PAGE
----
We will not be focusing too much on the history though. Instead, we will be focusing on Ji-li's story. Ji-li's experiences during the Cultural Revolution rocked the very foundation of her being, just like they did for almost everyone who lived through the time. Her identity was forever changed by the powers at work in her life. Identity is a key theme that we will be focusing on by exploring how we form our identity and the effects outside forces have on how we see ourselves. To prepare for that, we worked on identity charts this week for ourselves and Ji-li with this assignment. You can also view these below. 

Also assigned this week was a couple history assignments looking at Mao's Four Olds and primary sources reading assignment using documents from that time. I also posted a vocabulary list that will be used for extra credit. I encourage all my students to practice it. More assignments will be posted as we go through the unit.

Connecting the Civil War to the Present

posted Dec 17, 2017, 7:38 AM by Jason Brunken   [ updated Dec 17, 2017, 7:38 AM ]

The American Civil War ended over 150 years ago, but it's lessons, issues, and effects can still be felt and seen today. America is the country it is today because of the Civil War. While it was awesomely horrible in its scale of death and destruction, from that carnage arose a more united and free country. The modern, and very patriotic and nationalistic nation that we know today, was born from the Civil War. More curiously though, Americans have a strange, almost nostalgic relationship with the War's legacy, especially in the South.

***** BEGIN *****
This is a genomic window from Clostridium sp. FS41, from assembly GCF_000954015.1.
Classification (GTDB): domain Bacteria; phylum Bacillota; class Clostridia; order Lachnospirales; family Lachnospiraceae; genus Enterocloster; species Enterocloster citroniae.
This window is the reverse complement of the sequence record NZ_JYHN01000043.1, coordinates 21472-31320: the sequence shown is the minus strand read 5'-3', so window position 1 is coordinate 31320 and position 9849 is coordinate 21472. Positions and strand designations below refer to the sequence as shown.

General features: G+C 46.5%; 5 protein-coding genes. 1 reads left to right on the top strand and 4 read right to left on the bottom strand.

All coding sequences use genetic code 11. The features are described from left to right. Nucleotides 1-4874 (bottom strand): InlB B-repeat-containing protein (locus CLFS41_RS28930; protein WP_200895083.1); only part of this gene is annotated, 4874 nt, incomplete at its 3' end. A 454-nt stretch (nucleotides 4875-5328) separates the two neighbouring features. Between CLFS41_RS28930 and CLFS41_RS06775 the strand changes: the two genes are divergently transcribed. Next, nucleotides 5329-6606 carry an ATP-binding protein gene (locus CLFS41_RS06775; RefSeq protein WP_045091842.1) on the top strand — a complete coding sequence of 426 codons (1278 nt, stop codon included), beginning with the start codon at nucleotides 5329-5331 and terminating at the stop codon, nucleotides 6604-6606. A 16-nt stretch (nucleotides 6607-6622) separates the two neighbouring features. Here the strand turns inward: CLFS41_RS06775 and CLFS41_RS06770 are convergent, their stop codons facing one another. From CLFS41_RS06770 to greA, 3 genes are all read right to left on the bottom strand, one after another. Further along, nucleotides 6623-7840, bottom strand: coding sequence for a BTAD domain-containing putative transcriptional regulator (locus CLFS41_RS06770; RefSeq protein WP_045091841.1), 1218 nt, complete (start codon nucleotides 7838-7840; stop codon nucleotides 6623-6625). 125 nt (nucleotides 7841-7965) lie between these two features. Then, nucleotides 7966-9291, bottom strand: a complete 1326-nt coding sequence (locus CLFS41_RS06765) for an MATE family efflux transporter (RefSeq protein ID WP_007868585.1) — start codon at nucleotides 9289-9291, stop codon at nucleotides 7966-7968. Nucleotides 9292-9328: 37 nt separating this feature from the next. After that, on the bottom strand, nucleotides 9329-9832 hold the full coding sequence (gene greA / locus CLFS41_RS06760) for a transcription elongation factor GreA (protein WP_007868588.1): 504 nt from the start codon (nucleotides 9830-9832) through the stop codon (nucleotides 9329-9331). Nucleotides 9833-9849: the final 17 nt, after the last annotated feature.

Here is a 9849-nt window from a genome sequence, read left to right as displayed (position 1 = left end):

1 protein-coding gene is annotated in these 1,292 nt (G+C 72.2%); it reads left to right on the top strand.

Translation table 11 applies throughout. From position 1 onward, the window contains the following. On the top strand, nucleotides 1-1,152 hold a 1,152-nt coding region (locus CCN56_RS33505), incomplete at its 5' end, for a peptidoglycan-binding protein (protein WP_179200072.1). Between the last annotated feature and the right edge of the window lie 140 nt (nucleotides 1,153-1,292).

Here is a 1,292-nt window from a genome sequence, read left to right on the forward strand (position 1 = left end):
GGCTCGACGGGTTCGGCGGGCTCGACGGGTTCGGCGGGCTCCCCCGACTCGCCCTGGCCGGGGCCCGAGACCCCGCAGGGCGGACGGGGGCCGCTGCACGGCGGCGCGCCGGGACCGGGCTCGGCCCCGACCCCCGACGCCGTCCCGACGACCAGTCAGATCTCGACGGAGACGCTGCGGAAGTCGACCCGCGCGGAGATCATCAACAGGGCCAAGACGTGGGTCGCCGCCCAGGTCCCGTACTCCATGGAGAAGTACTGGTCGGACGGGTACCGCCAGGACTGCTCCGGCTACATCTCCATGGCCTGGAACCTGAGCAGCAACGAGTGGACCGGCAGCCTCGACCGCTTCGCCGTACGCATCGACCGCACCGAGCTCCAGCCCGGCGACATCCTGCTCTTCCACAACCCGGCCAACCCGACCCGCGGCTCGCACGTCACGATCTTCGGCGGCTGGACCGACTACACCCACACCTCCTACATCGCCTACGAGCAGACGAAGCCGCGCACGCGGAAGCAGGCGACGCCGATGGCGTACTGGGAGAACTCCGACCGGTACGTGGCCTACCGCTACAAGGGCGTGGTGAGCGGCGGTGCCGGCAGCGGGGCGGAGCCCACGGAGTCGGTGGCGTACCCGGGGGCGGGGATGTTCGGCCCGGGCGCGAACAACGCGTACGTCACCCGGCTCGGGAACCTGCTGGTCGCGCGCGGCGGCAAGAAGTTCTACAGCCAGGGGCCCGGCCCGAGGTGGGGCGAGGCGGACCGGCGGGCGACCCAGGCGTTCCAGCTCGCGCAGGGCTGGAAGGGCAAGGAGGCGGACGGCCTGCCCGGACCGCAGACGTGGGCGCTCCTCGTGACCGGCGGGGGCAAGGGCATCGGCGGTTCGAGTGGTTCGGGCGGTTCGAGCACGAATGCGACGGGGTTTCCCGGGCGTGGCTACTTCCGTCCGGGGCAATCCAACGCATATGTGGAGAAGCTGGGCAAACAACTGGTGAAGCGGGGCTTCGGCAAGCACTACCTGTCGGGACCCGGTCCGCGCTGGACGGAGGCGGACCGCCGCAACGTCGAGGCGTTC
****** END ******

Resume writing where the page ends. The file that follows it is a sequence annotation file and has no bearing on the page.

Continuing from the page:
The Confederate States were traitors. They rebelled violently against the Federal government of the USA. Yet, the men, history, and symbols of that time can be found even today in prominent places such as the tops of government buildings, public monuments, and even the sides of mountains. Those symbols and men immortalized in monuments mean different things to different people. For some, they are a way to revere ancestors lost or a part of their culture and heritage. For others, those same symbols represent unfettered hate and the inhumane institution of slavery. these parts of the US are still struggling wit that legacy and how to remember it today as these monuments are debated and challenged all the time. This is not dissimilar to how symbols and monuments of KMT symbols and men from the ROC's early history are being challenged and debated today here in Taiwan.

To better understand this debate, we will debate it ourselves in class this week. Students will research a position on this issue and debate it live in class. Feel free to read the assignment sheet below to better understand the task assigned to the students. I am looking for to their answers to the three big questions we hope to answer during the debate: Do Confederate monuments like this one represent history or hate?, Should monuments to the Confederate cause be allowed on public land?, and Should Confederate monuments be illegal?